Immigrating From Mexico? You'll Now Need a Police Certificate

When applying for a U.S. green card (lawful permanent residence) through an overseas consulate, it is customary in most cases for the applicant to be required to submit police certificates from the local authorities. Up to now, however, applicants from Mexico did not have to do this. The reason was that Mexico was among the countries where police certificates were not widely available (as listed as what’s called the “reciprocity schedule.”)

According to the U.S. Department of State (DOS), however, that has changed. Mexican police have confirmed that such certificates are available to any Mexican citizen or foreign national who is 18 years of age or older. Therefore, the DOS has revised the reciprocity schedule for Mexico.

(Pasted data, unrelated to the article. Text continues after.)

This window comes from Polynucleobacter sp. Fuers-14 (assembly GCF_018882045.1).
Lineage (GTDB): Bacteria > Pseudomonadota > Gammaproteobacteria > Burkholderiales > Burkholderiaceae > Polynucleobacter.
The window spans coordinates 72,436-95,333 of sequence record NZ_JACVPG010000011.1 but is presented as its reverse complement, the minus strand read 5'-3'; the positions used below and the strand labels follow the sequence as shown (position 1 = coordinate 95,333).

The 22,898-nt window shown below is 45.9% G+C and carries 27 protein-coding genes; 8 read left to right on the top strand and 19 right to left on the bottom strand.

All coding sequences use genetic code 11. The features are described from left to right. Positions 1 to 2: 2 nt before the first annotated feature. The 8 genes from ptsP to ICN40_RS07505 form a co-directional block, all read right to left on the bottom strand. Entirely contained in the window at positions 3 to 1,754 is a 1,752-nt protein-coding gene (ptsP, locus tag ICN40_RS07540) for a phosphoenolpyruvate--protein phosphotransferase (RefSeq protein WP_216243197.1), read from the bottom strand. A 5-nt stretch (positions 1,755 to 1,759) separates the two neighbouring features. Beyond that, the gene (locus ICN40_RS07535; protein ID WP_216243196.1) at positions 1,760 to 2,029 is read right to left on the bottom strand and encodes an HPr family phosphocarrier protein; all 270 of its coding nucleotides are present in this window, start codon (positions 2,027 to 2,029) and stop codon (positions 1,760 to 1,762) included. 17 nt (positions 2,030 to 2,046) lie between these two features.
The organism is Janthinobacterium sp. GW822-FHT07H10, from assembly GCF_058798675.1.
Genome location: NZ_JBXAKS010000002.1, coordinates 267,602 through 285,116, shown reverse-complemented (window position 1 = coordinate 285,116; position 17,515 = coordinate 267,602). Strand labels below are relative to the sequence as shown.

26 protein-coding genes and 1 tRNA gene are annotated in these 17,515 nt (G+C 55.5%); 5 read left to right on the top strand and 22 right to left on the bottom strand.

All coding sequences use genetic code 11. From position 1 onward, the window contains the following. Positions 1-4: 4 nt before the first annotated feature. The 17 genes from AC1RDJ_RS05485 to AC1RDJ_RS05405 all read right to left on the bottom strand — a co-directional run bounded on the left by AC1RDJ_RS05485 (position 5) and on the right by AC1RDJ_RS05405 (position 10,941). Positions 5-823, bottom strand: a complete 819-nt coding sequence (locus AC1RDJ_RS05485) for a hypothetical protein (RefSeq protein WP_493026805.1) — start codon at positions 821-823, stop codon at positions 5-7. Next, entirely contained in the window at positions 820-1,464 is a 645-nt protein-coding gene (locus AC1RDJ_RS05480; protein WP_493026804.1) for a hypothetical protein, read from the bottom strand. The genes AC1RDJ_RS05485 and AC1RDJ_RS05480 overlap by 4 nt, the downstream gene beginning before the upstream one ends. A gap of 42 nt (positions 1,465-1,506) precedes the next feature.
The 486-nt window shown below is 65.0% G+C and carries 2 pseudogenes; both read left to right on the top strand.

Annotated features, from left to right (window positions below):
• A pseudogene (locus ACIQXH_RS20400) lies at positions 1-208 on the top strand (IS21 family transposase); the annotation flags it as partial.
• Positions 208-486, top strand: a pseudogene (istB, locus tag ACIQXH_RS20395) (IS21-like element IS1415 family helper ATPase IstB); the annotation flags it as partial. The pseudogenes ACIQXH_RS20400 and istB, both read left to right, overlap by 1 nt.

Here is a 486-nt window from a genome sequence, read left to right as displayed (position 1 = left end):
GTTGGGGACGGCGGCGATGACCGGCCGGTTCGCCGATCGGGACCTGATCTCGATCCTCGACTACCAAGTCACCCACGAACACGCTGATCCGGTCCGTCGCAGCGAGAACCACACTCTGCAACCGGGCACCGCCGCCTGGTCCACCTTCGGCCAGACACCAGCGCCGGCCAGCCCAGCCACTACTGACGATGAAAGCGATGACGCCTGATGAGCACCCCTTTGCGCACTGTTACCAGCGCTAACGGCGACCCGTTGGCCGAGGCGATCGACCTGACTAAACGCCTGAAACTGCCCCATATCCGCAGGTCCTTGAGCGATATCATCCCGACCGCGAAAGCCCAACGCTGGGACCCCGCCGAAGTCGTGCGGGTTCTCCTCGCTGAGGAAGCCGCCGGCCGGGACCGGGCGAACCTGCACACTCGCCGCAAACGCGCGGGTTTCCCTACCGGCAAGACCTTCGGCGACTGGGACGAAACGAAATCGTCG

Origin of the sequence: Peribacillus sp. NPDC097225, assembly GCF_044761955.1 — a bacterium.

The National Visa Center (NVC) will, from now on, require applicants for an immigrant visa (lawful permanent residence) to obtain a police clearance as a condition to approval of their application.

You will need to obtain this certificate if you are either Mexican or from some other country, are age 18 or over, AND you have resided (lived) in Mexico for more than six months since turning 18.

If your case was already in process at the NVC when the reciprocity section was updated, NVC will go ahead and schedule an appointment without requesting the Mexican police certificate—but, it will send you a letter telling you to bring the appropriate police certificate at the time of interview. And even if your case got through the NVC before the reciprocity schedule was updated, the consular officer at your visa interview may request a police certificate from you.

Learn more about consular processing procedures.

Effective date: March 6, 2017